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In a 90-minute video, Apple leverages 'study with me' trend for back-to-school campaign

Apple just released a video featuring Euphoria actress Storm Reid, in which she invites others to join while she studies using the Pomodoro Technique: 25 minutes of focused work followed by a 5-minute break. A clock counts down in a corner as Reid — who is majoring in dramatic arts at USC with a minor in African-American studies — works on her MacBook or reads and highlights documents. During breaks, she eats, exercises and dances.

Originating in South Korea as gongbang, 'study with me' videos took off during the pandemic. Sessions usually last two or three hours and can rack up tens of millions of views on YouTube and TikTok. All feature someone studying on camera, either silently or with music or ambient noise. Functioning both as a timed study guide and a motivational tool, the videos emerged as a solution for remote-learning students stuck at home without in-person study buddies.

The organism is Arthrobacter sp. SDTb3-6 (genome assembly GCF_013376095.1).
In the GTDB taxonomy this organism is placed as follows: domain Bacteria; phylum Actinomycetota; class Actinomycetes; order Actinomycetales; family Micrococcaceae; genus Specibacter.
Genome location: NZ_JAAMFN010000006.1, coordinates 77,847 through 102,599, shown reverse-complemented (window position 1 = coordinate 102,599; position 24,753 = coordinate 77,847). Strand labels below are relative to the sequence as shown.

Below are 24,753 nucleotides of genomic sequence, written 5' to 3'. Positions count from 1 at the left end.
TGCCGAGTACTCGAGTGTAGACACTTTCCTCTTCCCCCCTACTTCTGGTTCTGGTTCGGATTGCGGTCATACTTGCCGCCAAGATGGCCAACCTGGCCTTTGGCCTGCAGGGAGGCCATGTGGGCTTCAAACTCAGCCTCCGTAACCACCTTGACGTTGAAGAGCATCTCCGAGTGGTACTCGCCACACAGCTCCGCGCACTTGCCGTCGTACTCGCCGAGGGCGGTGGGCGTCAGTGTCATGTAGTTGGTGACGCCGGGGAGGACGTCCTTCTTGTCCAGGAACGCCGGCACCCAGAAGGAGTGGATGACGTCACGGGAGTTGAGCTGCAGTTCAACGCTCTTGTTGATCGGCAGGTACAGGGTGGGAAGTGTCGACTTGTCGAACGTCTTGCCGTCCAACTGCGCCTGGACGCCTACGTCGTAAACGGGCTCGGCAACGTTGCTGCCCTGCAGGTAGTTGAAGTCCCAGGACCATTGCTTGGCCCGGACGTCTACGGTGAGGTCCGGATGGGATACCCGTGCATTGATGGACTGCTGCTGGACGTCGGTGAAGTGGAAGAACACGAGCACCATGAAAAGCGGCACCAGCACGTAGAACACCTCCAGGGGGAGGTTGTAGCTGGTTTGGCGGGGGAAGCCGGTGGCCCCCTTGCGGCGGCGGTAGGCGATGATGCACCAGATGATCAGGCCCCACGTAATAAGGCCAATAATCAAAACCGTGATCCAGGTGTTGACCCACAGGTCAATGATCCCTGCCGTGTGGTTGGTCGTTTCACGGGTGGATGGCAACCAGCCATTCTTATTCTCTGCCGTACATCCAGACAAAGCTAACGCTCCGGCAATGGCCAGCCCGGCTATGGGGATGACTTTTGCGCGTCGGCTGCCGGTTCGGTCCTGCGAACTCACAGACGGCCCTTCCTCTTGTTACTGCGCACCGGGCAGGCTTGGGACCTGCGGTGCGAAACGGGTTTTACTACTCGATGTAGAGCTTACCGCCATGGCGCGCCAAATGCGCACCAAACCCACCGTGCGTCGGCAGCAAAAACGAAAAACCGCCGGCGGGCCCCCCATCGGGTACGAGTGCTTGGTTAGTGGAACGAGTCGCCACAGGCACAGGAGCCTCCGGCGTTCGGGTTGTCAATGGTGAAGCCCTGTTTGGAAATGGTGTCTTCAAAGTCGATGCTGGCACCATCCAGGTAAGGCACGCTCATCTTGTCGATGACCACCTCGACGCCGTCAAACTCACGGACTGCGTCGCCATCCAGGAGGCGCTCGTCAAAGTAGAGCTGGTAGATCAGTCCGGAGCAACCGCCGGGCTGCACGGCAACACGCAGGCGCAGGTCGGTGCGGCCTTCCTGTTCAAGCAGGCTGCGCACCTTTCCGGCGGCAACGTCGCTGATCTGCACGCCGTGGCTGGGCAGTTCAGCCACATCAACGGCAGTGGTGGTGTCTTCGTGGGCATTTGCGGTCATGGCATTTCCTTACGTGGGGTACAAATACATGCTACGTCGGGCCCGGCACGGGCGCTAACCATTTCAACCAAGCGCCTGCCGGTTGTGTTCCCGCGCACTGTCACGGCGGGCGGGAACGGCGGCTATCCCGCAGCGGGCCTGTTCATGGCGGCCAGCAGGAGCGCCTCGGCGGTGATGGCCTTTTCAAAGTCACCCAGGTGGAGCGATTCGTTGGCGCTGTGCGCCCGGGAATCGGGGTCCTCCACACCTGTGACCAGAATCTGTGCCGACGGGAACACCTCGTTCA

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'Study with me' videos serve as a form of body doubling. Working alongside someone, even when the other person is a prerecorded video, can help people stay on track, shut out distractions and keep going for a set amount of time. The genre has expanded beyond homework to chores like cleaning, cooking and paperwork, with viewers logging on to find motivation to complete their own tasks.

By tapping into the trend, Apple is presenting the latest version of its 15-inch MacBook Air in a true-to-life setting while also providing a helpful productivity hack. Apple's back-to-school pricing promotions may have ended earlier this month, but the video's timing neatly aligns with high school and college students facing midterms and needing to buckle down and get back to work. Which (subtle) motivational tool could your brand offer students or other audiences?

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